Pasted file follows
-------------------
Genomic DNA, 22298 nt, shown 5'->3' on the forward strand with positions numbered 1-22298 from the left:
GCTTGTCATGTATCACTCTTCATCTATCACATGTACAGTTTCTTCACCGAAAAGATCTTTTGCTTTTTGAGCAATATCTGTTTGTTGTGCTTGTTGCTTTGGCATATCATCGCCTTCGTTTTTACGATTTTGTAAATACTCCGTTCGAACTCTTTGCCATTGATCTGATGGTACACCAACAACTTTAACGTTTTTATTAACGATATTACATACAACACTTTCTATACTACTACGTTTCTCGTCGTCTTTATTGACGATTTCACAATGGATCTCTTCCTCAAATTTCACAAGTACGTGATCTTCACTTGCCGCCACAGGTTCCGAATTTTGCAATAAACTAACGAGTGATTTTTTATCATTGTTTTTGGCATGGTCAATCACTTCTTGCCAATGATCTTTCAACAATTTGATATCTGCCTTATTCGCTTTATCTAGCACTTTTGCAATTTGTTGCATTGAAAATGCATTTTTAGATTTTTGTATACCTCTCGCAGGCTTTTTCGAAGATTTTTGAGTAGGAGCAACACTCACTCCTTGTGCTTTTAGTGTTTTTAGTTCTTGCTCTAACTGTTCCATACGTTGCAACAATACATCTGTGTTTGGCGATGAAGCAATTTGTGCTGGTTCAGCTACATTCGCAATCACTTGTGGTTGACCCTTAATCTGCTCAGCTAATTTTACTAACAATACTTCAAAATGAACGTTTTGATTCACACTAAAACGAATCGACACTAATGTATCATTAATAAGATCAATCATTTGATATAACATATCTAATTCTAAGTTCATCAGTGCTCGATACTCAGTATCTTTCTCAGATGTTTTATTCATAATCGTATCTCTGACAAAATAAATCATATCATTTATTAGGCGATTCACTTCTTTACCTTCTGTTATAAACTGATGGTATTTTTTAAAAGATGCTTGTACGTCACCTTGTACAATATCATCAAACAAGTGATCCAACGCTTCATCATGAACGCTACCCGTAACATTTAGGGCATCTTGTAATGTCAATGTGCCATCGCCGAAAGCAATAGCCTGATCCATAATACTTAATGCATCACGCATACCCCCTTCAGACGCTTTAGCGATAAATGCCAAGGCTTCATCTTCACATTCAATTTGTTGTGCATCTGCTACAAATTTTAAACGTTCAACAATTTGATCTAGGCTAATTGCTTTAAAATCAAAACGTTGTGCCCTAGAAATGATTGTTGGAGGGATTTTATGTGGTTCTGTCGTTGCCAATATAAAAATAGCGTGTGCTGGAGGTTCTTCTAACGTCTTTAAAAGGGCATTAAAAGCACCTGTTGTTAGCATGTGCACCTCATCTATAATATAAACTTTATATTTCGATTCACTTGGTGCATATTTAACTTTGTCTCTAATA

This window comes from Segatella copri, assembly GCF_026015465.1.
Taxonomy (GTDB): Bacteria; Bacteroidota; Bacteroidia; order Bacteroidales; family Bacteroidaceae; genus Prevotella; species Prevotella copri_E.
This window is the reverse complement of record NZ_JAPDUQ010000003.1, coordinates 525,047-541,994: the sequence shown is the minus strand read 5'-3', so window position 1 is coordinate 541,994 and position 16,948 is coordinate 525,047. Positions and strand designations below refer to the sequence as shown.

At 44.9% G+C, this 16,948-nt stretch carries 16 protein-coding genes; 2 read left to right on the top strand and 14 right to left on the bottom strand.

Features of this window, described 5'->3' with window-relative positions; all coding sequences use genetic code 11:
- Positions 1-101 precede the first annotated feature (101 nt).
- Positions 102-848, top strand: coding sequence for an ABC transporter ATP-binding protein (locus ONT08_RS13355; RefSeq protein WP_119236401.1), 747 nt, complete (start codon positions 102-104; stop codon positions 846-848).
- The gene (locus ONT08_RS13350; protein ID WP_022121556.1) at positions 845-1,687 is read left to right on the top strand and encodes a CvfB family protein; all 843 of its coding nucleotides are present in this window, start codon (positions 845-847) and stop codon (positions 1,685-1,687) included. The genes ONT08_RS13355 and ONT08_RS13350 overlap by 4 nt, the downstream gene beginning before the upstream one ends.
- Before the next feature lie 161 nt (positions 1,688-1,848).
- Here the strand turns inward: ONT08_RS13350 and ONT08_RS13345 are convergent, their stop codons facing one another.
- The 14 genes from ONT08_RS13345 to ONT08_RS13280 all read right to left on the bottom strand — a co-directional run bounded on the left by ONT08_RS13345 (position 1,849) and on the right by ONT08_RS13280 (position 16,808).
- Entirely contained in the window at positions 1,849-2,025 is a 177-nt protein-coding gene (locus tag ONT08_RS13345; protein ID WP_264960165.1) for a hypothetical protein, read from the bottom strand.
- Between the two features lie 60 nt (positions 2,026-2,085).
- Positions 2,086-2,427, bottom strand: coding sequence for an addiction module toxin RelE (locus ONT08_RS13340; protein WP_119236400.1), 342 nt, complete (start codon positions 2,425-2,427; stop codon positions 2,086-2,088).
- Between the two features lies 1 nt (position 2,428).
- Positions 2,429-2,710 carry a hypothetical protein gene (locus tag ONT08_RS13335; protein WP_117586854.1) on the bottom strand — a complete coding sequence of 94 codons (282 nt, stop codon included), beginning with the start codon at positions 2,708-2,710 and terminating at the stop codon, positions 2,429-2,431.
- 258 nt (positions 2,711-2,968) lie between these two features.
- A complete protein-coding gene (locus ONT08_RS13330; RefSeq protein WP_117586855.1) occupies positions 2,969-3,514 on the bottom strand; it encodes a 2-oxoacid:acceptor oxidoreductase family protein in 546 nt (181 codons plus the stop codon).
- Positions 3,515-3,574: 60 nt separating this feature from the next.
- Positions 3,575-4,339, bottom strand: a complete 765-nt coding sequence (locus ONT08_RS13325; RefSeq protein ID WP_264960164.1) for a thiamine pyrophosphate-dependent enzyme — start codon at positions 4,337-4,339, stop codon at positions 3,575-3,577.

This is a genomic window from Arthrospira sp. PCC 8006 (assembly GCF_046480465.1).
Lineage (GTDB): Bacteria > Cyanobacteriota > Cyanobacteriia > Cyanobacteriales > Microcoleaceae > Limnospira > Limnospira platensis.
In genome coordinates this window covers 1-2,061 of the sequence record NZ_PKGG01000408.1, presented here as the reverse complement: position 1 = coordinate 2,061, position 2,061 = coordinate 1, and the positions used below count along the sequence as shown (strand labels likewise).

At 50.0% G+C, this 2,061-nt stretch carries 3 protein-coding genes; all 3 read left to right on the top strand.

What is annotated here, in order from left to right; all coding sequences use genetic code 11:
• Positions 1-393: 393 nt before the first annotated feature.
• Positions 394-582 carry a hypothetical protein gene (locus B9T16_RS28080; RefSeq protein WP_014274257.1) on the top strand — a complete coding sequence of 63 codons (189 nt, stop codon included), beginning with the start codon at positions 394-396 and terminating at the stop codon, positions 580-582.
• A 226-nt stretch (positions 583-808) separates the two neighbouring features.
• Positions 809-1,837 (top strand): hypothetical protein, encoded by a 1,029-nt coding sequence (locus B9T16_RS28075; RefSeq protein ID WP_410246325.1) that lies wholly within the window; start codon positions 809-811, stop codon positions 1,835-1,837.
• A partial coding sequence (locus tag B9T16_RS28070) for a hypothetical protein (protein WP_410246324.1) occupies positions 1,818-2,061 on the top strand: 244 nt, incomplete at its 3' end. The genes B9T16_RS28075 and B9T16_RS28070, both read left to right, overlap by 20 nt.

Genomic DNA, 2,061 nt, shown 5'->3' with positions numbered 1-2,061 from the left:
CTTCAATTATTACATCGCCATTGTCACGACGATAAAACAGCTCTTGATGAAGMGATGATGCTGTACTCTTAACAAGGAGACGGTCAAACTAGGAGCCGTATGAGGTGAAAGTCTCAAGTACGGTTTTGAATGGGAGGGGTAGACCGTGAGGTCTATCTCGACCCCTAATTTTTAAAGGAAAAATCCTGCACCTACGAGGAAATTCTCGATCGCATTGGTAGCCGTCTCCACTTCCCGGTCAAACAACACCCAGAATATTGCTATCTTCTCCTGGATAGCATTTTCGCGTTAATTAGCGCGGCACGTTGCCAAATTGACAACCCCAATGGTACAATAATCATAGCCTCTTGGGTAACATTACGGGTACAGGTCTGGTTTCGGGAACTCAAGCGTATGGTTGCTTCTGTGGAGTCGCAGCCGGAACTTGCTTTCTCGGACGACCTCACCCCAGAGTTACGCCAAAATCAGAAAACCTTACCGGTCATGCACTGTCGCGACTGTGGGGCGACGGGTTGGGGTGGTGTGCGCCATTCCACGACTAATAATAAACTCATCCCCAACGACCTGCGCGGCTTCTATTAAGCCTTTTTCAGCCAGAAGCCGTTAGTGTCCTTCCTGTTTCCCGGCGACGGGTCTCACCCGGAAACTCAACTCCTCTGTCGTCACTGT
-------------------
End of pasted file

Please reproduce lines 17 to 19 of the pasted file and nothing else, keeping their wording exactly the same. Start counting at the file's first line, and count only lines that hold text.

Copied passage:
- Between the two features lies 1 nt (position 2,428).
- Positions 2,429-2,710 carry a hypothetical protein gene (locus tag ONT08_RS13335; protein WP_117586854.1) on the bottom strand — a complete coding sequence of 94 codons (282 nt, stop codon included), beginning with the start codon at positions 2,708-2,710 and terminating at the stop codon, positions 2,429-2,431.
- 258 nt (positions 2,711-2,968) lie between these two features.